Anecdotal evidence about tourism in May was more than supported by the numbers.
Bed tax revenue for the month jumped 33 percent over May 2013 and represented the fourth month in the calendar year during which tourism revenue increased by percentages in the double digits compared to the prior year.
For the fiscal year, bed tax revenue is up 12 percent and Tourist Development Council executive director Jennifer Jenkins said, while acknowledging the hefty lifting ahead, she is not taking her eye off a 20 percent increase by the end of the fiscal year.
“In my mind we are shooting to make that 20 percent,” Jenkins said.
The May numbers were gaudier when considering that many school systems in areas from which Gulf County draws tourists, particularly the Southeast and lower Midwest, were late finishing for the year due to weather days.
Jenkins identified several key factors in May’s impressive showing, all the more impressive given that a busy June ended with the opening of scallop season last week and is followed by what is typically the busiest month of the tourist season, July.
“We had a really good spring promotion,” Jenkins said of the #GCFLnofilter promotion that included collaboration across several platforms and a partnership with Outdoor Nation, a non-profit seeking to connect so-called Millenials to the outdoors.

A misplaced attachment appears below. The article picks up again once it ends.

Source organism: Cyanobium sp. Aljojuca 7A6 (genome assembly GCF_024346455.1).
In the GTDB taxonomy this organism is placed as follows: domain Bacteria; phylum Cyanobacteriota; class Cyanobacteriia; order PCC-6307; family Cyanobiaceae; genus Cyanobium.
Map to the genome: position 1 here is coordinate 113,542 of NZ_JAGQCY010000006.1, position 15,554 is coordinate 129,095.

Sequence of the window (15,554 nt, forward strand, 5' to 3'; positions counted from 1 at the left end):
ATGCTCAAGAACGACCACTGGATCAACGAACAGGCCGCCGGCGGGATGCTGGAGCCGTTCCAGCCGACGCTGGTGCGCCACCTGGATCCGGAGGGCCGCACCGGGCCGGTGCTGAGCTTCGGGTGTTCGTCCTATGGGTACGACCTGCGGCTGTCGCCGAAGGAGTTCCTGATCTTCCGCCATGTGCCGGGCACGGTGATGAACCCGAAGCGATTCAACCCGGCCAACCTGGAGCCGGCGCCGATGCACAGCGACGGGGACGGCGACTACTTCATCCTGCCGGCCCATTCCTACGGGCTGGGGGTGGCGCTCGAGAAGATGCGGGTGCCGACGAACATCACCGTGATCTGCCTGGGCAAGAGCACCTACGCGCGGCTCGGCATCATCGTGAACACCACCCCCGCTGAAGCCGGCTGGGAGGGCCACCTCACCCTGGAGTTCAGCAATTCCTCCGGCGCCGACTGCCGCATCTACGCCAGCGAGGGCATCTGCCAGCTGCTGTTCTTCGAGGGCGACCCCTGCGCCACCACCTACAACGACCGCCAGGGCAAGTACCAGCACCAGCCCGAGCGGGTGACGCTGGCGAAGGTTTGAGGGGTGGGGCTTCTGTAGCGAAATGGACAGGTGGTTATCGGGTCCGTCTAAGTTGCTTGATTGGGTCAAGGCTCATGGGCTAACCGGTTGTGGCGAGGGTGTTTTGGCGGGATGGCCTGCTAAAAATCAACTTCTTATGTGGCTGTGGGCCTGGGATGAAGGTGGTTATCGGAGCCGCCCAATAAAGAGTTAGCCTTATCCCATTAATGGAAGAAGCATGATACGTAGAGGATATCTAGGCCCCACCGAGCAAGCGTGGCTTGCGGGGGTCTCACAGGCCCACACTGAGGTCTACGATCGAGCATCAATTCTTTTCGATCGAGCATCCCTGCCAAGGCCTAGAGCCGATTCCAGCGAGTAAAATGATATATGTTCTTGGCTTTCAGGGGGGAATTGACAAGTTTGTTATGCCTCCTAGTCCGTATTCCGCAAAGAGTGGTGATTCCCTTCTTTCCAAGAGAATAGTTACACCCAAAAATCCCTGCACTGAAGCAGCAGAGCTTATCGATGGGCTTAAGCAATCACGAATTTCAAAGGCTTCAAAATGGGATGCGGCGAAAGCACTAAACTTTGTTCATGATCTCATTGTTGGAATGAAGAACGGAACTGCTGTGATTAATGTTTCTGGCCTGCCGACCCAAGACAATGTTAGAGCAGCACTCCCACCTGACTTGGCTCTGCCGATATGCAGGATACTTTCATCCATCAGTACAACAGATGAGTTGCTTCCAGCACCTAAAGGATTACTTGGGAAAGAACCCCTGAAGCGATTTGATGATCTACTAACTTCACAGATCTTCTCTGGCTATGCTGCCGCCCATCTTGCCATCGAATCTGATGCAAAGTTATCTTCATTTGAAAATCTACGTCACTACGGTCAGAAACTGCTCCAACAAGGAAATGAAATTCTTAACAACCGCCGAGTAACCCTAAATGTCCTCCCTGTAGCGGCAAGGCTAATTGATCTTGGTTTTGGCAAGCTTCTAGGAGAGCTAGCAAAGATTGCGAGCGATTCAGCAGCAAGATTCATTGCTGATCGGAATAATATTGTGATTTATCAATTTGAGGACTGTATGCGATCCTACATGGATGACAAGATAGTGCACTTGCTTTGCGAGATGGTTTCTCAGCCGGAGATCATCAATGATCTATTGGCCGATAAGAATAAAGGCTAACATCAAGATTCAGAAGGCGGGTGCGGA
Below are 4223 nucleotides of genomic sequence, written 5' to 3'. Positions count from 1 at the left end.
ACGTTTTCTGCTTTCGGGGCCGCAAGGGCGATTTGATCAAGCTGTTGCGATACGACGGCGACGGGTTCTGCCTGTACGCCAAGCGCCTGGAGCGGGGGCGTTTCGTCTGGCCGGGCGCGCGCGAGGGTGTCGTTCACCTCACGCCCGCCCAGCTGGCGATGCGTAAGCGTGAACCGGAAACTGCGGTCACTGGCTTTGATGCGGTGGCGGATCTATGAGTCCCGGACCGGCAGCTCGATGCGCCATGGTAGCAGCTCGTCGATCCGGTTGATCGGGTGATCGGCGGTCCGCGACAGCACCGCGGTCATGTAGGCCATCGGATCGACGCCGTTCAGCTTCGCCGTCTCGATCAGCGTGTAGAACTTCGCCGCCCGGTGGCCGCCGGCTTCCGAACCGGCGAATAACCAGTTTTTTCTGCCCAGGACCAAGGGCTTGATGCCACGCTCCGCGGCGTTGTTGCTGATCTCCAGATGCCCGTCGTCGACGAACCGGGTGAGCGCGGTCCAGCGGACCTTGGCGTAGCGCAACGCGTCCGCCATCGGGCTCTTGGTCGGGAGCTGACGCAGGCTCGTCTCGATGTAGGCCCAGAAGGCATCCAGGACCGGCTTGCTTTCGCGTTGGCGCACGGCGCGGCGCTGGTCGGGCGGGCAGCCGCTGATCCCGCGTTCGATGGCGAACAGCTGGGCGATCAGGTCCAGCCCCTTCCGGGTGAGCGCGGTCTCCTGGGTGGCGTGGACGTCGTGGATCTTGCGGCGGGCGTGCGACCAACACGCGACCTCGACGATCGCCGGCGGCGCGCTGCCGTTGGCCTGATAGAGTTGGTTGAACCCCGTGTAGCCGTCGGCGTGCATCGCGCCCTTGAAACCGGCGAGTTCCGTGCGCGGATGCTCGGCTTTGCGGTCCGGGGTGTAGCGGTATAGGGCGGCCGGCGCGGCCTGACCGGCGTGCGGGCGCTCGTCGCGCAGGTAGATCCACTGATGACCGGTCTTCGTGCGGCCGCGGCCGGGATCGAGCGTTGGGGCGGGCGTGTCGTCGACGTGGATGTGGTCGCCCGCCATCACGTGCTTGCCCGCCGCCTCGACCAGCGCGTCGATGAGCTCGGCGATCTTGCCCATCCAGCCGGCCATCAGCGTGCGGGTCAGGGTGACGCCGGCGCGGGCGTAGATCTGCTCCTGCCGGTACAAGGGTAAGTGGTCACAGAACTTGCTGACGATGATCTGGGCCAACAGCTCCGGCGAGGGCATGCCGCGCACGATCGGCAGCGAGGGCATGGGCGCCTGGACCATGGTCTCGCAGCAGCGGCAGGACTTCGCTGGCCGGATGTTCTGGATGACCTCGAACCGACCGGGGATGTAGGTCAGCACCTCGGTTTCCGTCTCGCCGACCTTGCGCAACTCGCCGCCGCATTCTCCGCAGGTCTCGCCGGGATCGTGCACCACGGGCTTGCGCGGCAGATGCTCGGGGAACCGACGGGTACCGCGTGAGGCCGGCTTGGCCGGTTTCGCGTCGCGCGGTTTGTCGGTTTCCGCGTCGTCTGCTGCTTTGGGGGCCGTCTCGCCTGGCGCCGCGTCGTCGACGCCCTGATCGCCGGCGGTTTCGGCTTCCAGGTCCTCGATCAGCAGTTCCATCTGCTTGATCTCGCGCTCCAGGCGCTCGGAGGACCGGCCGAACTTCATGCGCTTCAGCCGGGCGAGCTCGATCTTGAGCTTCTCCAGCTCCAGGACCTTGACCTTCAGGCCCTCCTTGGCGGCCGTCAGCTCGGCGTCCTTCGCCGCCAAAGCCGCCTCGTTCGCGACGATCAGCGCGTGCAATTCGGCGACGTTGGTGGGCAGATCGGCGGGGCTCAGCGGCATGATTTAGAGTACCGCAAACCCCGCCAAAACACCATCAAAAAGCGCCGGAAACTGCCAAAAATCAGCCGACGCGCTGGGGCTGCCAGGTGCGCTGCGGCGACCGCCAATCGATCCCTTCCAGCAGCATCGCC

“We also had some good marketing,” Jenkins said of an effort to bring writers from a host of publications, print and online, to Gulf County, an effort that has already produced positive ink in several significant markets.
Jenkins has also made significant inroads during promotional trips to New York and Birmingham, for example.
“It is about building relationships,” Jenkins said.
The bed tax numbers are just the iceberg represented by a tip that consists of increased traffic at the TDC Welcome Center in Port St. Joe, to the TDC website and its Facebook page – the goal of 10,000 “likes” was eclipsed more than a month ago.
Though Jenkins missed her goal for the shoulder season – Jenkins and her team targeted an increase of 20 percent during non-traditional months of fall and early spring but ended with growth of 12.5 percent – the winter season mitigated some disappointment.
“Our winter was very good, we were up about 21 percent,” Jenkins said.
This is the first season that Jenkins has been able to fully implement the marketing and promotional plans – receptions for winter guests, bringing writers in to enjoy and trumpet Gulf County, seasonal promotions, a change in special event funding, among other items – she envisioned when arriving just more than two years ago.
She said much of what is in place remains a “process” which she and her team will assess as the fiscal year progresses with an eye toward honing the message in the coming year.
Though, May and June are reflective that the message is getting through.
“June was also a good month,” Jenkins said.